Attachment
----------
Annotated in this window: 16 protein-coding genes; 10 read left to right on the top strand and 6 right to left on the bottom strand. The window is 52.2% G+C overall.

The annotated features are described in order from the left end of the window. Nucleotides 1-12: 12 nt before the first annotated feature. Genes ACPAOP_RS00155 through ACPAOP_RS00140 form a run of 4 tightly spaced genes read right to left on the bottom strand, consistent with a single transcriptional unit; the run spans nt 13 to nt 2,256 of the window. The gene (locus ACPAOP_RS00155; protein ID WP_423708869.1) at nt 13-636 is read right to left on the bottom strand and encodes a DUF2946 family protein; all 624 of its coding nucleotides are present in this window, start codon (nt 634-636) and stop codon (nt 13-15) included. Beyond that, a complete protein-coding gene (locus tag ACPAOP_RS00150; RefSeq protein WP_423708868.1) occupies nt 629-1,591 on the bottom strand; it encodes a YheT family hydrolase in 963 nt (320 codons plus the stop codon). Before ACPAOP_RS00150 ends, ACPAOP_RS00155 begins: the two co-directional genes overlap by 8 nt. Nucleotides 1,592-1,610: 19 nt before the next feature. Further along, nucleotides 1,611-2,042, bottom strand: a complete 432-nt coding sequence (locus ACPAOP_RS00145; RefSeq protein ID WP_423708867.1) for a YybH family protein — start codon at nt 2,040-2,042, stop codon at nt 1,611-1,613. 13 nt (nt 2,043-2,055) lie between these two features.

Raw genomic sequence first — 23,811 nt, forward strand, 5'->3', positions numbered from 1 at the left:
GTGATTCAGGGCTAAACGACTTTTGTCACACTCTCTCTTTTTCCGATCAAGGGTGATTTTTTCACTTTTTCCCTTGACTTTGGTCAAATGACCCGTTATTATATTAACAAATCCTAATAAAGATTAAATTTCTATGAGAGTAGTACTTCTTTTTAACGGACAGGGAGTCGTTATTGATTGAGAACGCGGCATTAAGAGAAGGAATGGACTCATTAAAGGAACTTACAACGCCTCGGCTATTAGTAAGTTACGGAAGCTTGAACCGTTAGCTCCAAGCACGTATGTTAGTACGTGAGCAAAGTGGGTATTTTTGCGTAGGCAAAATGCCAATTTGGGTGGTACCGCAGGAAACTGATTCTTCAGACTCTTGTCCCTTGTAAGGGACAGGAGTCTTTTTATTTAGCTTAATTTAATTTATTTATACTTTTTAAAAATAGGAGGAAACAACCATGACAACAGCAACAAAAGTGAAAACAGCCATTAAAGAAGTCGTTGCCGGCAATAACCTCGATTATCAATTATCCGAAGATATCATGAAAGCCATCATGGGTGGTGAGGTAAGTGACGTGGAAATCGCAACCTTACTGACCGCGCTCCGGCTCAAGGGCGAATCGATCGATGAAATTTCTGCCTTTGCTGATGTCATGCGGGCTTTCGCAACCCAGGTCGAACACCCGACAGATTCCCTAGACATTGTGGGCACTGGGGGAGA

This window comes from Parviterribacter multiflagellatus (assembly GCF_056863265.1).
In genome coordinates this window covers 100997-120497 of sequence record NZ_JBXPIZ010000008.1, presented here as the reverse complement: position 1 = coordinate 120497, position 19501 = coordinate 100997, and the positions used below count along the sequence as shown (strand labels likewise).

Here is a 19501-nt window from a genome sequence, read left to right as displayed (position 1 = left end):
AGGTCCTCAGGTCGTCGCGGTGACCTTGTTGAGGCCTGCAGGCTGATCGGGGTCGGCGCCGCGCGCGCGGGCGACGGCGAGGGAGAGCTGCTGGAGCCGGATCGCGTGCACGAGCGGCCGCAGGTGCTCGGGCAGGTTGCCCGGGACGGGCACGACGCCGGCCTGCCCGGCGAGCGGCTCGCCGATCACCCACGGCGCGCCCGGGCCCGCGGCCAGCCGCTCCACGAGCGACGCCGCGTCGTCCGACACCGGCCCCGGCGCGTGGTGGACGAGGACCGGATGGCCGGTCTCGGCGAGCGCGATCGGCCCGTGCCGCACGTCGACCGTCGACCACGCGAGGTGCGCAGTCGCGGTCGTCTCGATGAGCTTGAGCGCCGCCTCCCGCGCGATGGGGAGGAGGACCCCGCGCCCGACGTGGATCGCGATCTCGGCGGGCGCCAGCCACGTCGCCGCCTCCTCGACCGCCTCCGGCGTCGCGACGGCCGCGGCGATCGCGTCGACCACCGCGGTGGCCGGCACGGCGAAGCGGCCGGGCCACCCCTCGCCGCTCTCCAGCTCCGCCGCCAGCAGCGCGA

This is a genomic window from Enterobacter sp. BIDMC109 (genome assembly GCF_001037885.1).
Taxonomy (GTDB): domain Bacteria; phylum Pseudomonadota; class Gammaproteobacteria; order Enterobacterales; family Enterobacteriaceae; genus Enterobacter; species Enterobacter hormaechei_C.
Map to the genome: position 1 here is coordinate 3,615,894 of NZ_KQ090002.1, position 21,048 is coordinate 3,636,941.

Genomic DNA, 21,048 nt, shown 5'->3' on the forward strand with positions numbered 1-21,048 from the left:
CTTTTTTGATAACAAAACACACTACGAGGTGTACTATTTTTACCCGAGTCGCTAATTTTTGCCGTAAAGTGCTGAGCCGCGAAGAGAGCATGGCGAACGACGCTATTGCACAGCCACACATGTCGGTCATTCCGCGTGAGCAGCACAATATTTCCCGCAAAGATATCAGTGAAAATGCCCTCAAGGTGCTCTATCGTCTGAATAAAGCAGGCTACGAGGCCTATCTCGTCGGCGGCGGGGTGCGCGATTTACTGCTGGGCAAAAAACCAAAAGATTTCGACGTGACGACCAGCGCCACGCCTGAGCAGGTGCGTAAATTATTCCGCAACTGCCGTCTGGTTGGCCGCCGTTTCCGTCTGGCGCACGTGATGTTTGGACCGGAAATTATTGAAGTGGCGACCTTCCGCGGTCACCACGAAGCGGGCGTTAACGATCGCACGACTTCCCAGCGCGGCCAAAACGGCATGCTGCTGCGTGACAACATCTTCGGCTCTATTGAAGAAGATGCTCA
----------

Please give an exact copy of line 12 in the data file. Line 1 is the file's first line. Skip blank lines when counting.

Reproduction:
Genomic DNA, 21,048 nt, shown 5'->3' on the forward strand with positions numbered 1-21,048 from the left: